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I am trying to use CURAND library to generate random numbers which are completely independent of each other. Hence I want to give different seeds to each thread. So, Question 1: How do I give different seeds to each thread?(Is there some time function in CUDA which I can use?)

Now I also want to generate this random number between a range i.e 0 to 10000. How do I accomplish that to happen.

Currently I am using curand_normal (as I want to have numbers from normal distribution) but its giving me negative and same numbers which I do not want.

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Setting different seeds is not a statistically sound way to get independent (non-correlated) random numbers (with any single random number generator). You would be better off selecting different sub-sequences of a single sequence, and most random number libraries will allow you to do that, including cuRAND.

Check out the examples in the CUDA SDK, for example the EstimatePiP or EstimatePiInlineP examples use cuRAND to generate pseudo-random numbers.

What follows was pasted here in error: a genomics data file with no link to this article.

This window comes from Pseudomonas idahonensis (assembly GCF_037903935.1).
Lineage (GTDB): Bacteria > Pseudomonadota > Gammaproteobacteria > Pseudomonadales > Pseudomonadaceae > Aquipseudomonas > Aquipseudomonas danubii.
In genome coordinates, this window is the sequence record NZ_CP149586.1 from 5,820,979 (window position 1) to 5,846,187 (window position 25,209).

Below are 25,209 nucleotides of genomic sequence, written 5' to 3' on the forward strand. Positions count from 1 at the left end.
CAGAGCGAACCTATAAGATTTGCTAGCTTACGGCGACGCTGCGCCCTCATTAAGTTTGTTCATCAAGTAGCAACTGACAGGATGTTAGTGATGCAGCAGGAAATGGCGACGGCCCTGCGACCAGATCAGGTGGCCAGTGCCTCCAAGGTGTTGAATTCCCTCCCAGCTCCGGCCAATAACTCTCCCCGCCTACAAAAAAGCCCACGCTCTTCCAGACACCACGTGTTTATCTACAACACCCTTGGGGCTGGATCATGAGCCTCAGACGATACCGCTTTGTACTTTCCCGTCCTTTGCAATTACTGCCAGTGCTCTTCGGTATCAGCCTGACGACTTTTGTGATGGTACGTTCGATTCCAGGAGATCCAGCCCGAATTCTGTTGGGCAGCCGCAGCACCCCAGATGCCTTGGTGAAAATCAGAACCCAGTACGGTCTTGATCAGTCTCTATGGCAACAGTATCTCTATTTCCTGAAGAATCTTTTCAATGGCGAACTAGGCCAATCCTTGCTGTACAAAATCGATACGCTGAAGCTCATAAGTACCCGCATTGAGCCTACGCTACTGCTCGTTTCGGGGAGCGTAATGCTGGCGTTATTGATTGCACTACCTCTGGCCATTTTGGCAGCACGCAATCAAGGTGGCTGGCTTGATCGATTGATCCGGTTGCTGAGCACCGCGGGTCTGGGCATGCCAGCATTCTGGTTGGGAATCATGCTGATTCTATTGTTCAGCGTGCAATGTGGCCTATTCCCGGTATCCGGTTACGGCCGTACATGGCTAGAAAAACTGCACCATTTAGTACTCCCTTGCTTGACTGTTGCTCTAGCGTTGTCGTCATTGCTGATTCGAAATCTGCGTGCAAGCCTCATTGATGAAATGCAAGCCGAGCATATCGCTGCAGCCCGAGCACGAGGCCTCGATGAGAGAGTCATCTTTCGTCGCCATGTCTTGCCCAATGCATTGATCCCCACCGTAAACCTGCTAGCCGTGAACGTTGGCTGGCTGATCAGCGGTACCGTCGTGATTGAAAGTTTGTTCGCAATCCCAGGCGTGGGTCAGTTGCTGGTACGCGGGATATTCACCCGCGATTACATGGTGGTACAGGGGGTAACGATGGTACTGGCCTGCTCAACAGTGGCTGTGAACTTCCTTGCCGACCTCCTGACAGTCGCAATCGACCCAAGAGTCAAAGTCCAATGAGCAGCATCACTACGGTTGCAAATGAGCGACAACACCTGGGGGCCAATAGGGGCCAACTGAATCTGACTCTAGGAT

For the second part of your question, as mentioned in the cuRAND manual the curand_normal() routines return Normally distributed numbers with mean 0.0 and standard deviation 1.0 (i.e. Standard Normal Distribution). Clearly that means that you will have ~50% negative numbers.

It doesn't make sense to specify a fixed range along with the Normal distribution. You either want some other distribution (e.g. Uniform) with the fixed range or else you want the Normal distribution with a specific mean and standard distribution. To get from the Standard Normal to your target mean/std.dev. you simply multiply the random draw by the target standard deviation and add the target mean.

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Thanks a lot.. So you mean to say if I want independent random numbers then I can use the same seed but need to use different sub-sequences? –  user1439690 Sep 14 '12 at 13:09
    
There are a few ways of getting independent random sequences: block-splitting, leap-frogging and tuned parameter sets. The first two are effectively sub-sequences of the main sequence, the third is a bit different (and more complex). Different RNGs lend themselves to different methods. The cuRAND manual goes into detail on using sub-sequences so it's a good place to start. –  Tom Sep 14 '12 at 13:29

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